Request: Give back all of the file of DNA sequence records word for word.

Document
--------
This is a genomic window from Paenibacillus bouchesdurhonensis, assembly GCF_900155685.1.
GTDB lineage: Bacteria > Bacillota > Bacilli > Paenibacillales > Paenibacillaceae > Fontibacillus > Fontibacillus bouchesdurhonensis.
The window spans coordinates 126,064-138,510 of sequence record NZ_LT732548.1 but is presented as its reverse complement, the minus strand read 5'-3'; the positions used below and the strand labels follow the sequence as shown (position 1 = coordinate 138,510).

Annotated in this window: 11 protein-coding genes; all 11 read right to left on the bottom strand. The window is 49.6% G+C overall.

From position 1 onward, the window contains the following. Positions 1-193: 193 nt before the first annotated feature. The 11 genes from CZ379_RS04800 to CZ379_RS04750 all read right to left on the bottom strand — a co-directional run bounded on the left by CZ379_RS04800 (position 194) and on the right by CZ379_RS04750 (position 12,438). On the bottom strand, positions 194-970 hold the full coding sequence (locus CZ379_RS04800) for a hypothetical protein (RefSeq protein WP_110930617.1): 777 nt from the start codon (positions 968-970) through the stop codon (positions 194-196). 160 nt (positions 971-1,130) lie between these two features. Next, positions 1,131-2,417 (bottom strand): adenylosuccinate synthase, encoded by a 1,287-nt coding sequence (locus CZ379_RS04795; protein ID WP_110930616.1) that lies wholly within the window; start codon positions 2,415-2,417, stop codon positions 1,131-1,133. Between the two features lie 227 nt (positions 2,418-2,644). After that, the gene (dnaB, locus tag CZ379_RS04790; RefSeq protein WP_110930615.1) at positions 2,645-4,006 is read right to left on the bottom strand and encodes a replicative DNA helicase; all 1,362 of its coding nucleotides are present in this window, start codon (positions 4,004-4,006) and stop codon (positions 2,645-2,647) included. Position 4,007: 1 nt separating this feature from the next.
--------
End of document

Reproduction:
This is a genomic window from Paenibacillus bouchesdurhonensis, assembly GCF_900155685.1.
GTDB lineage: Bacteria > Bacillota > Bacilli > Paenibacillales > Paenibacillaceae > Fontibacillus > Fontibacillus bouchesdurhonensis.
The window spans coordinates 126,064-138,510 of sequence record NZ_LT732548.1 but is presented as its reverse complement, the minus strand read 5'-3'; the positions used below and the strand labels follow the sequence as shown (position 1 = coordinate 138,510).

Annotated in this window: 11 protein-coding genes; all 11 read right to left on the bottom strand. The window is 49.6% G+C overall.

From position 1 onward, the window contains the following. Positions 1-193: 193 nt before the first annotated feature. The 11 genes from CZ379_RS04800 to CZ379_RS04750 all read right to left on the bottom strand — a co-directional run bounded on the left by CZ379_RS04800 (position 194) and on the right by CZ379_RS04750 (position 12,438). On the bottom strand, positions 194-970 hold the full coding sequence (locus CZ379_RS04800) for a hypothetical protein (RefSeq protein WP_110930617.1): 777 nt from the start codon (positions 968-970) through the stop codon (positions 194-196). 160 nt (positions 971-1,130) lie between these two features. Next, positions 1,131-2,417 (bottom strand): adenylosuccinate synthase, encoded by a 1,287-nt coding sequence (locus CZ379_RS04795; protein ID WP_110930616.1) that lies wholly within the window; start codon positions 2,415-2,417, stop codon positions 1,131-1,133. Between the two features lie 227 nt (positions 2,418-2,644). After that, the gene (dnaB, locus tag CZ379_RS04790; RefSeq protein WP_110930615.1) at positions 2,645-4,006 is read right to left on the bottom strand and encodes a replicative DNA helicase; all 1,362 of its coding nucleotides are present in this window, start codon (positions 4,004-4,006) and stop codon (positions 2,645-2,647) included. Position 4,007: 1 nt separating this feature from the next.